Domestic Violence: Hong Kong Court Imprisons Couple For Abusing, Torturing Indonesian Maid

 @Gooch700
on September 18 2013 11:55 AM

A court in Hong Kong has sentenced a married couple to prison for abusing and torturing their Indonesian maid in a case that highlights the plight of migrant domestic workers in the economically vibrant city-state.

Protesters and activists representing Hong Kong’s 300,000-strong maid/domestic worker community rallied outside the Wanchai District Court in support of the maid, who claimed that she endured abuse for two years, including attacks, beatings and burnings, as well as other forms of humiliation. Among other accusations, the Hong Kong couple reportedly beat their maid with paper-cutters, clothes-hangers and bicycle chains.

The Indonesian woman, Kartika Puspitasari, 30, eventually escaped her employers last October and sought refuge in the Indonesian Consulate. She detailed the repeated abuses she suffered in court, leading to the convictions of the defendants, Tai Chi-wai, 42, who was sentenced to three years and three months for assault and wounding, and his wife, Catherine Au Yuk-shan, 41, who got five-and a-half years.

The couple, who have three small children, had denied all charges.

The deputy district judge in the case, So Wai-tak, who characterized the attacks on Puspitasari as “repeated and continual,” also warned that publicity about the trial could damage Hong Kong’s reputation as a safe destination for foreign workers.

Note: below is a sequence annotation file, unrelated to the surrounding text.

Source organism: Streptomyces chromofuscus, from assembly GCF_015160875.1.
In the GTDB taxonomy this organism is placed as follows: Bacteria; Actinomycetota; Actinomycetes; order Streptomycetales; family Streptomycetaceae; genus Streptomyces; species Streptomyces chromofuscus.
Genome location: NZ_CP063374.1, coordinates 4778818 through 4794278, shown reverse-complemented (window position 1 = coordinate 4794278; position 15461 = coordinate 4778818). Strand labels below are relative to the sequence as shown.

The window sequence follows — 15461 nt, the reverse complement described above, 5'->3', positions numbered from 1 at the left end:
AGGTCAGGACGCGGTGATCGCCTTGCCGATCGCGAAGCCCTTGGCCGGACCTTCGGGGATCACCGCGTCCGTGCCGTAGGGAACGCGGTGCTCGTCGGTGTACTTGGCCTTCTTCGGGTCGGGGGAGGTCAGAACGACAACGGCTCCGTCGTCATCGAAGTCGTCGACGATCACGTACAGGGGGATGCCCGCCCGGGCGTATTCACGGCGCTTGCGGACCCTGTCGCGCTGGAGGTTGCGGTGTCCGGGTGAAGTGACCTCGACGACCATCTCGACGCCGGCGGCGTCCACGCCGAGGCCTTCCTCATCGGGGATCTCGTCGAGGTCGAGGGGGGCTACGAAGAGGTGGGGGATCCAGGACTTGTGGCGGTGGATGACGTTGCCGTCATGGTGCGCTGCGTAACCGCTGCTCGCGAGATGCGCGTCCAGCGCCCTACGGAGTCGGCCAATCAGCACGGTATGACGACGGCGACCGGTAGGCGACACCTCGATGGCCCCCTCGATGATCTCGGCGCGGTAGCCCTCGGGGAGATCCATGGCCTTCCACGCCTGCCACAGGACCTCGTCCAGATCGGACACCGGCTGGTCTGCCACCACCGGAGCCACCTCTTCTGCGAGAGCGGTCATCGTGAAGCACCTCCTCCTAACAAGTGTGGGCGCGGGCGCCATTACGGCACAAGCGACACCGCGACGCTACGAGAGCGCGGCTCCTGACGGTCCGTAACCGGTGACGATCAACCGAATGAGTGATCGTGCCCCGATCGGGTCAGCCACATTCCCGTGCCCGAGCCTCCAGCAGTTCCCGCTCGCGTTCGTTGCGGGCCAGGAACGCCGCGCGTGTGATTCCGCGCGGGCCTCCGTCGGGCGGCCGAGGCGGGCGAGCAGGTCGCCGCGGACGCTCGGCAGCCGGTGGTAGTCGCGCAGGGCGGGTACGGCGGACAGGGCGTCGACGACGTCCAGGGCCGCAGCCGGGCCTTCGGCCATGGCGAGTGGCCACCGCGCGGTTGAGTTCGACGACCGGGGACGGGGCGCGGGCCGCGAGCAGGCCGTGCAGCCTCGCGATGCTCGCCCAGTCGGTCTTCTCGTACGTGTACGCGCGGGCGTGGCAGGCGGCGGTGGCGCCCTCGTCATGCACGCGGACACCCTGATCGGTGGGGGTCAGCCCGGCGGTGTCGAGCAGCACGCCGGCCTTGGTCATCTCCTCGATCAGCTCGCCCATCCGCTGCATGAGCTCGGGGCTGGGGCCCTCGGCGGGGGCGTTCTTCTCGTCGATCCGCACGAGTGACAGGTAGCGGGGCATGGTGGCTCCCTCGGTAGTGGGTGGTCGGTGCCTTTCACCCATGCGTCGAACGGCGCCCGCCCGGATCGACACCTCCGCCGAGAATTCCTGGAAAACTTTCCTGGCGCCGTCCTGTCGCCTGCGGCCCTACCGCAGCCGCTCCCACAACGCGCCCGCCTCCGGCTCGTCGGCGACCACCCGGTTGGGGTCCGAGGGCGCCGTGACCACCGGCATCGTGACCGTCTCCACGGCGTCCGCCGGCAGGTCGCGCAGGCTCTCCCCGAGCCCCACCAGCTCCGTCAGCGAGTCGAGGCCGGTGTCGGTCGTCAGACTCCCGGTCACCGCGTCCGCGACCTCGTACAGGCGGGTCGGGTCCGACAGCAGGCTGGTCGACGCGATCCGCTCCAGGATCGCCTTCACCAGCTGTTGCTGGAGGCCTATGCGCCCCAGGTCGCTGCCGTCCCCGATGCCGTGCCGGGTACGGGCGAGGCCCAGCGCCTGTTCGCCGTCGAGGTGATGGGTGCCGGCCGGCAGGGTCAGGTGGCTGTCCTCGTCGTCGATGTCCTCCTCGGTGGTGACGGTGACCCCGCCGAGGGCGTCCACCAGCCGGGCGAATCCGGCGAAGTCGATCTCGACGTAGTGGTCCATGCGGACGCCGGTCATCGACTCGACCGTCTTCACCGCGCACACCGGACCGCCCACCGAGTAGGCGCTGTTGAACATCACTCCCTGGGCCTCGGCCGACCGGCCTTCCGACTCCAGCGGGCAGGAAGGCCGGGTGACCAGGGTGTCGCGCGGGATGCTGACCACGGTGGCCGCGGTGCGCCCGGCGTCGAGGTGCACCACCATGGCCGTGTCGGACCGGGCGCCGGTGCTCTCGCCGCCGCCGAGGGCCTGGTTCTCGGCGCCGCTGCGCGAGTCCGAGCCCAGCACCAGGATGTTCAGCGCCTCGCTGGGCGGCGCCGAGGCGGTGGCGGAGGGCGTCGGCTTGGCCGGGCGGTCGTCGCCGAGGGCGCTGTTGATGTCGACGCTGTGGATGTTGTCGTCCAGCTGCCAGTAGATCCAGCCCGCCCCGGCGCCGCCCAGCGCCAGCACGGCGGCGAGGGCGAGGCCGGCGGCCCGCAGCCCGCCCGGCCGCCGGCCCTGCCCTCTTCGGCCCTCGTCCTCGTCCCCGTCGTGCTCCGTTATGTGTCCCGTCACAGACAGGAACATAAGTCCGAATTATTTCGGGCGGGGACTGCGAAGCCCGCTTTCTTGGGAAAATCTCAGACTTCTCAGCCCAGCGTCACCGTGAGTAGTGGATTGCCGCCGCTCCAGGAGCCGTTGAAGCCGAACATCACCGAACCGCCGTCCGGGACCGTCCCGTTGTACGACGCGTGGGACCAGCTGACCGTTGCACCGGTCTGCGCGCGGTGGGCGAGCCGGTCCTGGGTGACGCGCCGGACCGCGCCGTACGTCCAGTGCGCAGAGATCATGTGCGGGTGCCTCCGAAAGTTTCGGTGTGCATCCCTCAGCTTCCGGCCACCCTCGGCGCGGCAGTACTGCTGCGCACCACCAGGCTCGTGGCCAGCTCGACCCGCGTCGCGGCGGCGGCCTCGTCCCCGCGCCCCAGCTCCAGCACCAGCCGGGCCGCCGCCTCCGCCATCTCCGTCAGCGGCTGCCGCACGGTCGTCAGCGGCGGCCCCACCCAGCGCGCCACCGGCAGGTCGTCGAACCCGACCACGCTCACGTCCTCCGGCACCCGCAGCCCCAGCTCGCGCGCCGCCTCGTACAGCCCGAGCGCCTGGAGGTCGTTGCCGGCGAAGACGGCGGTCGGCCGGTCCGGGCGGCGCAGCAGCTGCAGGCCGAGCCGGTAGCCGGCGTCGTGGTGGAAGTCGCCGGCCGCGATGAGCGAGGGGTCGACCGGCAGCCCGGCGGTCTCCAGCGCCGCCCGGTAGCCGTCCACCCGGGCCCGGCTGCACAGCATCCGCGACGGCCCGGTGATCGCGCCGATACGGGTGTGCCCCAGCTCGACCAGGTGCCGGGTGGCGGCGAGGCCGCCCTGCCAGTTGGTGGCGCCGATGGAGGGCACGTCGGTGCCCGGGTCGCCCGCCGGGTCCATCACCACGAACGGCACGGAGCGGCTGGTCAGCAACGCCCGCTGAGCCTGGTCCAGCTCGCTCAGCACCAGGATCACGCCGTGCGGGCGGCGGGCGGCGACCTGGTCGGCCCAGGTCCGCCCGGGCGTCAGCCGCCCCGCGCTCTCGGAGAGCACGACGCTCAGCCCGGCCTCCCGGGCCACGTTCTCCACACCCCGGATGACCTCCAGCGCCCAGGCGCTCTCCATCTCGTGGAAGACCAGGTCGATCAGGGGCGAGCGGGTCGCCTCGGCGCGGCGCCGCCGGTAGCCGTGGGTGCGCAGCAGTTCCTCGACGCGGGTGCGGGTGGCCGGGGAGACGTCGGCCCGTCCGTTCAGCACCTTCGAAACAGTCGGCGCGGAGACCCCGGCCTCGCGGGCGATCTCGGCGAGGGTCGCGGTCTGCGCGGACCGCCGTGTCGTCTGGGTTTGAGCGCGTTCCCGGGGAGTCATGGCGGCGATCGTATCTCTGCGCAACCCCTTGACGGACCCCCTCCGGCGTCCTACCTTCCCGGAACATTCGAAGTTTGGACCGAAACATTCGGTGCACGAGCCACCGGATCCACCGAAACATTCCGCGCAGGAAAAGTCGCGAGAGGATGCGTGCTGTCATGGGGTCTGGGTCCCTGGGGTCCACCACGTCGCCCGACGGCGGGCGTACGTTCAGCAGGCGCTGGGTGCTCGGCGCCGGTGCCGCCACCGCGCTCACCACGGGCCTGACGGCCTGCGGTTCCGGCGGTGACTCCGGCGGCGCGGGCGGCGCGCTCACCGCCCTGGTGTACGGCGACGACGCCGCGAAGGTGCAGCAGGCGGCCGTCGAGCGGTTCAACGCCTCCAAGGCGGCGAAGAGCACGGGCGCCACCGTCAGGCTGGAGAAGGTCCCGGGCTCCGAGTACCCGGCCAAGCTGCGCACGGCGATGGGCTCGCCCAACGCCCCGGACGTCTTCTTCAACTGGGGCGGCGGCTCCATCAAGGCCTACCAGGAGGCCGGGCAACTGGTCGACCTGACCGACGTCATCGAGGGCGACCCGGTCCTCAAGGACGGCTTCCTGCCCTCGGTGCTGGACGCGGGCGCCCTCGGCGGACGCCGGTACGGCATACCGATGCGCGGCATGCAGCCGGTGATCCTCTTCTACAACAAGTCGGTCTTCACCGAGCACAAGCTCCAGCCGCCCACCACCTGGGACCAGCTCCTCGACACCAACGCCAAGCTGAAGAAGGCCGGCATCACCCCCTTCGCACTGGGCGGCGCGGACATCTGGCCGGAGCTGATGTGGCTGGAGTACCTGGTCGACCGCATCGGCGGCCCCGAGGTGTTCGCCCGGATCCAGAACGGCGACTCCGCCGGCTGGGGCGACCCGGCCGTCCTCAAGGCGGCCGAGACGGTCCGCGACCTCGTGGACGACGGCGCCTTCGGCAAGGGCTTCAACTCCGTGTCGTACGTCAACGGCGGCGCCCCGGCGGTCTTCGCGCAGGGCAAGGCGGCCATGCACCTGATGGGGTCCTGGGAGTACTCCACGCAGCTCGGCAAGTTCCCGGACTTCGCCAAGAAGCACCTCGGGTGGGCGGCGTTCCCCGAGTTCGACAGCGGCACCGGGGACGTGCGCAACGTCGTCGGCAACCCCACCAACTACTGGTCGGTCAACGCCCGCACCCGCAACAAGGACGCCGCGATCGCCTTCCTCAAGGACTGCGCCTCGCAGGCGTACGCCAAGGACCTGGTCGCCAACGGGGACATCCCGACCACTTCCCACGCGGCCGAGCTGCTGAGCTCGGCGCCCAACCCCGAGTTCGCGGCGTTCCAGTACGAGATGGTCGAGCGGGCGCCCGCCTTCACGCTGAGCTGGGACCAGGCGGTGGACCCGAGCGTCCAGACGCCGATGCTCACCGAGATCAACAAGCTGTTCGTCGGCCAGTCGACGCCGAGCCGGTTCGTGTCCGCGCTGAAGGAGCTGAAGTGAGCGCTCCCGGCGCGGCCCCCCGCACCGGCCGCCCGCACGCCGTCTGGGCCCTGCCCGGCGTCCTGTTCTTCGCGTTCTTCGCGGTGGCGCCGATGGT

“Employers and employees in Hong Kong should resolve differences through patience and tolerance,'' So said. “[We must] send a clear message that every worker is protected by the laws.”

Puspitasari also claimed that she received no salary for her work, was forbidden from speaking to anyone and barred from ever leaving the couples' residence.

However, the judge rejected the maid’s claim that she was tied to a chair for five days without food and water while her employers went on vacation in Thailand. Conviction on that charge of false imprisonment would have likely lengthened the prison terms the defendants received.

The Standard newspaper of Hong Kong reported that protesters outside the court held up posters damning the defendants as “Mr. and Mrs. Evil'' and called on the government to “end the social exclusion of foreign domestic workers in Hong Kong.''

Activists, many of whom packed the interior of the court itself, also wanted changes in Hong Kong labor laws -- including an elimination of the clause that requires domestic servants to live in the same residences as their employers, a condition they claim places them at risk of abuse and sexual harassment. They also want the government to scrap laws that require servants to leave Hong Kong two weeks after their employment terminates.

Maids and domestic workers in Hong Kong come primarily from poorer Asian nations, notably Indonesia and the Philippines, but also from India, Sri Lanka, Bangladesh and Thailand, among others. They lack the right to a minimum wage and basic services, and they often see their passports taken away from them by their employers. They also generally have no right to permanent residency in Hong Kong.

The Mission for Migrant Workers, a longtime provider of services for migrants in Hong Kong, said in August that 58 percent of female domestic workers it surveyed had suffered verbal abuse from employers, 18 percent endured physical abuse, and 6 percent, sexual abuse.

“We call on to the Hong Kong authorities and policymakers to make the needed and urgent reforms that will mitigate the possibility of another Kartika in our midst,” the Coalition of Service Providers for Ethnic Minorities in Hong Kong said.

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